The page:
:: 10.07.2004 ::
The ways of Washington
In September I posted ten Senate bills or resolutions introduced by Senator Kerry in 2003, none of which made it onto the Senate floor for a vote. Why? All ten were stalled in committee. The committees now have complete control over Congress, and since the majority rules the committees, well, there ya go. Congress did not always function this way, as recounted in this Boston Globe story:
The Accenture episode is emblematic of the way business is conducted in the 108th Congress, where a Republican leadership has sidelined legislation unwanted by the Bush administration, even when a majority of the House seemed ready to approve it, according to lawmakers, lobbyists, and an analysis of House activities. With one party controlling the White House and both chambers of Congress, and having little fear of retaliation by the opposing party, the House leadership is changing the way laws are made in America, favoring secrecy and speed over open debate and negotiation. Longstanding rules and practices are ignored. Committees more often meet in secret. Members are less able to make changes to legislation on the House floor. Bills come up for votes so quickly that elected officials frequently don't know what's in them. [Hm. Could this be what happened with the Patriot Act? - Deb] And there is less time to discuss proposed laws before they come up for a vote.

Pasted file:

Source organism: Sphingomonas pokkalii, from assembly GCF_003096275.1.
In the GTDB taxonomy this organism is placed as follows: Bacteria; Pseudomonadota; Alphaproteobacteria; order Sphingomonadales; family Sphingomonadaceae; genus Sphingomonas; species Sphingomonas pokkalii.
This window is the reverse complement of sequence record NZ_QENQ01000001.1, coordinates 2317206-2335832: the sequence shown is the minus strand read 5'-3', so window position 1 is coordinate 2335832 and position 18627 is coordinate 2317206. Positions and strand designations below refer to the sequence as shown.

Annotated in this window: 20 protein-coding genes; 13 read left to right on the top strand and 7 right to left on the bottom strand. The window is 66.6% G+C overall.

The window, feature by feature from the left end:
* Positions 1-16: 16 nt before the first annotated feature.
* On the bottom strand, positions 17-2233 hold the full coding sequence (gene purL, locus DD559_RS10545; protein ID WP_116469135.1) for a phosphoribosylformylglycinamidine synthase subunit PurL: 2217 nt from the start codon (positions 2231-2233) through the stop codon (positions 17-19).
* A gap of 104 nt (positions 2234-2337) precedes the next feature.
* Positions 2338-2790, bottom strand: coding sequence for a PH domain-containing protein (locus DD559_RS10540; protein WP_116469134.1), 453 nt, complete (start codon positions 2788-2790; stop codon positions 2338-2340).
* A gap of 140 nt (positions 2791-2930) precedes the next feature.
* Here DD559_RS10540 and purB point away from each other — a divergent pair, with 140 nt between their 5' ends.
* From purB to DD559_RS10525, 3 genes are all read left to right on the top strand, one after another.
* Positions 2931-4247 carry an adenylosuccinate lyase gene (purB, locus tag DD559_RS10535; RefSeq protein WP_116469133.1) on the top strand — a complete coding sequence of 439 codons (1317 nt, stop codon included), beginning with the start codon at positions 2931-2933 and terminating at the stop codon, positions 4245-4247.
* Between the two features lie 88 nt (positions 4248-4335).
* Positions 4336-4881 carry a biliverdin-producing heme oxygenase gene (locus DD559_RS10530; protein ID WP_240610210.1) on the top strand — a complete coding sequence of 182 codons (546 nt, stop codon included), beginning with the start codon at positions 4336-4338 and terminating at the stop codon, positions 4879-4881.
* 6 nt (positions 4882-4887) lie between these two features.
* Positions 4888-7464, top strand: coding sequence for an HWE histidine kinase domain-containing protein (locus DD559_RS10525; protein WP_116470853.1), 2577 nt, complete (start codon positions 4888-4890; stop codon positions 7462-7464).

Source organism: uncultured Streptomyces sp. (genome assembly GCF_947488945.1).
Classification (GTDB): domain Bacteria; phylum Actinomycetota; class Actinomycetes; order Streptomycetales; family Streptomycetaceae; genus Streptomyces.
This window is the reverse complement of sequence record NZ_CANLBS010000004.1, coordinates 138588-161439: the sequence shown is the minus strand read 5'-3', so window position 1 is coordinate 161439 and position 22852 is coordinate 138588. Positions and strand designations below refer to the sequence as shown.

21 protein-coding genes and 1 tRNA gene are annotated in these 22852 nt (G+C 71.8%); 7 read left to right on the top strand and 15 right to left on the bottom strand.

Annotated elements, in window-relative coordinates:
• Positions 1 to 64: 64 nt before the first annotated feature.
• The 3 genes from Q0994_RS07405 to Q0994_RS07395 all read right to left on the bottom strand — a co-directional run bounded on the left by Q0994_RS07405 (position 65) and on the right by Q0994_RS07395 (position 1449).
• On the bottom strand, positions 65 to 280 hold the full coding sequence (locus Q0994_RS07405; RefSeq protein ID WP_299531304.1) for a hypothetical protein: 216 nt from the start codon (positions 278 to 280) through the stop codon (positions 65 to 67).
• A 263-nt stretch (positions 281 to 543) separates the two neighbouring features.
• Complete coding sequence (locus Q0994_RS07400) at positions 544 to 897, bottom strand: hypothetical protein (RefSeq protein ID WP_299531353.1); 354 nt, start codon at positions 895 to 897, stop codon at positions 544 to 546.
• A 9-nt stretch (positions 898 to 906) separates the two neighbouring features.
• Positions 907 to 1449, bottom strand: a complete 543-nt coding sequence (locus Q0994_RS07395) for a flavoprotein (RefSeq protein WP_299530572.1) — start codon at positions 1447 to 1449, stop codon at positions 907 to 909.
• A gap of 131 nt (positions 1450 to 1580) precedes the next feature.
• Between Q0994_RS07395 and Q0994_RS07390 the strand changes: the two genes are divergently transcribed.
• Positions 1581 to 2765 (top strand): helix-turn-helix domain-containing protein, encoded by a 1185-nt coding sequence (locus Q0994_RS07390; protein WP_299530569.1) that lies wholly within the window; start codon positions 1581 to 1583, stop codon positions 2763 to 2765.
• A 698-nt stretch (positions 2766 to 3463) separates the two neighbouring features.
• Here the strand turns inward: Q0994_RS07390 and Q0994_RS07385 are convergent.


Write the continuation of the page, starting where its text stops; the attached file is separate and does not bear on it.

Thanks to Mom for the link!
"There is no legislative process anymore," said Fred Wertheimer, the legendary open-government activist who has been monitoring Congress since 1963. "Bills are decided in advance of going to the floor."
....longtime Congress-watchers say they have never seen the legislative process so closed to input from minority-party members, the public, and lobbyists whose agenda is unsympathetic to GOP leadership goals.
In fact, that is exactly how the Patriot Act got passed with so few Congressmen knowing what was in it:
The USA PATRIOT Act, too, underwent a Rules Committee remake in 2001. Urged on by the Bush administration, Republicans and Democrats on the House Judiciary Committee engaged in painstaking negotiations to write compromise language they believed gave law enforcement the tools it needed to fight terrorism while protecting the civil liberties of US citizens. The measure passed 36-0 in committee, drawing the support of such disparate political voices as Representatives Barney Frank, Democrat of Newton, and James Sensenbrenner, Republican of Wisconsin.
Why haven't we heard more about this?
But after Attorney General John Ashcroft complained that the measure didn't give law enforcement enough new authority, the Rules Committee heavily rewrote the bill and presented to the House a new version greatly expanding the government's power to search people's homes without notice. The House spent just one day debating the matter before approving the historic expansion of search-and-seizure rules.
:: Deb 4:29 PM :: permalink ::
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